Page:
What went wrong for India at Asia Cup 2022

A look at what went wrong for India at the Asia Cup 2022, as the defending champions and the No.1 T20I side failed to progress to the tournament final.
 
Rohit Sharma
India suffered back-to-back defeats to Pakistan and Sri Lanka in the Super Four round.

India, under Rohit Sharma adopted a new-found intense approach in the T20I format ever since the disappointing exit from the T20 World Cup 2021 in the UAE. They clean-swept New Zealand, West Indies and Sri Lanka, before drawing 2-2 against South Africa at home, and registered series wins in England and West Indies recently.

The Asia Cup 2022 was looked upon as a tournament that would help India set the combinations and the template ahead of the T20 World Cup in Australia in October-November. However, the team’s early exit, punctuated by injury woes has left the management with more questions than answers.

What went wrong for India at Asia Cup 2022

The toss factor

Toss has played perhaps a decisive role in T20 cricket in the UAE, especially at the Dubai International Stadium in recent years. Excluding Hong Kong’s matches, the 21st ranked T20I side, eight of the nine games in the competition thus far have been won by sides batting second. India lost the toss against Pakistan and Sri Lanka in Dubai, and even though they showed great fight with the ball, the scoring getting progressively easier in the game’s second half didn’t help the cause.

It’s worth noting that 19 of the 30 Super-12s clashes at the T20 World Cup last year, as well as the semi-finals and the finals were won by teams batting second. Seven of the 11 wins for sides batting first featured a full-member team pinned against either an associate nation or a lower-ranked Afghanistan.

KL Rahul’s scratchy run

KL Rahul found some form in India’s last outing at the Asia Cup against Afghanistan, scoring 62 off 41 while leading the side, but the overall campaign was uninspiring. He returned 0, 36, 28  and 6 in his first four outings at a collective strike-rate of 104.48, and that meant India didn’t quite get the push early on, thereby mounting pressure on the middle-order.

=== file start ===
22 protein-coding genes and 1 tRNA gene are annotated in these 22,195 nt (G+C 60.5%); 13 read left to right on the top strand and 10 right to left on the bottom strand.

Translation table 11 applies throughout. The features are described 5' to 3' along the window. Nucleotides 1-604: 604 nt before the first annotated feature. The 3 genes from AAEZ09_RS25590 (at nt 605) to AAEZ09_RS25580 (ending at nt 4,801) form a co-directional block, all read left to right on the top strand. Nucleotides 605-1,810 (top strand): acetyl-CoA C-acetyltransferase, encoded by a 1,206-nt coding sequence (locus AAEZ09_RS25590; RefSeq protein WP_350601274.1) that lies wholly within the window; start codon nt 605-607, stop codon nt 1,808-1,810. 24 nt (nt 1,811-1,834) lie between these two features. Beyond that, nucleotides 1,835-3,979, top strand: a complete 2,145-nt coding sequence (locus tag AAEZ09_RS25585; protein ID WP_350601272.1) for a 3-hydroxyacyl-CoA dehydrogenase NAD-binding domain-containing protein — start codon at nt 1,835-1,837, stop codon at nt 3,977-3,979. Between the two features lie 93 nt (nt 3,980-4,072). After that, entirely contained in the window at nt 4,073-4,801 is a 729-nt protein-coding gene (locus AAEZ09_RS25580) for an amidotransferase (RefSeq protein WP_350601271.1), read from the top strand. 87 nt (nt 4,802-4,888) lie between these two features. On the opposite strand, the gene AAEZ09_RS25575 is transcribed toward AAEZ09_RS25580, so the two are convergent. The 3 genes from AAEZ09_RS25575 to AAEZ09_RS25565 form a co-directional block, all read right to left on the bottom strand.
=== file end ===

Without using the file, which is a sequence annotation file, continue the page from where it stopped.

Unsettled middle-order

India managed exactly 46 runs each in the final five overs against Pakistan and Sri Lanka respectively, despite a 16-run over in the former and 17 and 12-run overs in the latter. They lost four wickets during that passage against Sri Lanka, resulting in a momentum shift at the halfway stage. The muddled-up selection and an unsettled batting-order contributed to those numbers, so too did the underwhelming returns from Rishabh Pant, Hardik Pandya and Deepak Hooda in the two games, with them collectively managing 30 (28) and 37 (30) in the two games.

Dinesh Karthik’s exclusion, in bid to accommodate a left-hander in the XI, left many scratching their heads, given the 37-year-old’s brilliance in the format recently.

Untimely injury to Ravindra Jadeja

Ravindra Jadeja was ruled out of the competition midway with a knee injury, and is set to the T20 World Cup too, adding further to India’s woes. His absence hurt the side’s balance significantly, as India struggled with the bat in the finishing overs, and the spin-combination in the two defeats having a mixed run.

Yuzvendra Chahal conceded 43 from his four overs against Pakistan, and while he redeemed himself with 3/34 against Sri Lanka, Ravichandran Ashwin’s rather conservative approach during a major part of his spell meant that the opponents remained in hunt despite losing quick wickets.

Bhuvneshwar Kumar’s death-bowling struggles

Bhuvneshwar Kumar is currently the leading wicket-taker in the competition with 10 scalps and an economy of 6.05, but those numbers are bolstered by his excellence first-up, as was evident in a scarcely believable 4-1-4-5 spell against Afghanistan. Tasked to bowl the crucial penultimate over against Pakistan and Sri Lanka, with the opponents needed 21 and 25 off 12 respectively, the veteran struggled with planning and execution, conceding 14 and 19 to hand advantage to the chasing side.

Arshdeep Singh showcased great control and resilience in the final over on both occasions, but it proved to be all too late for the defending champions.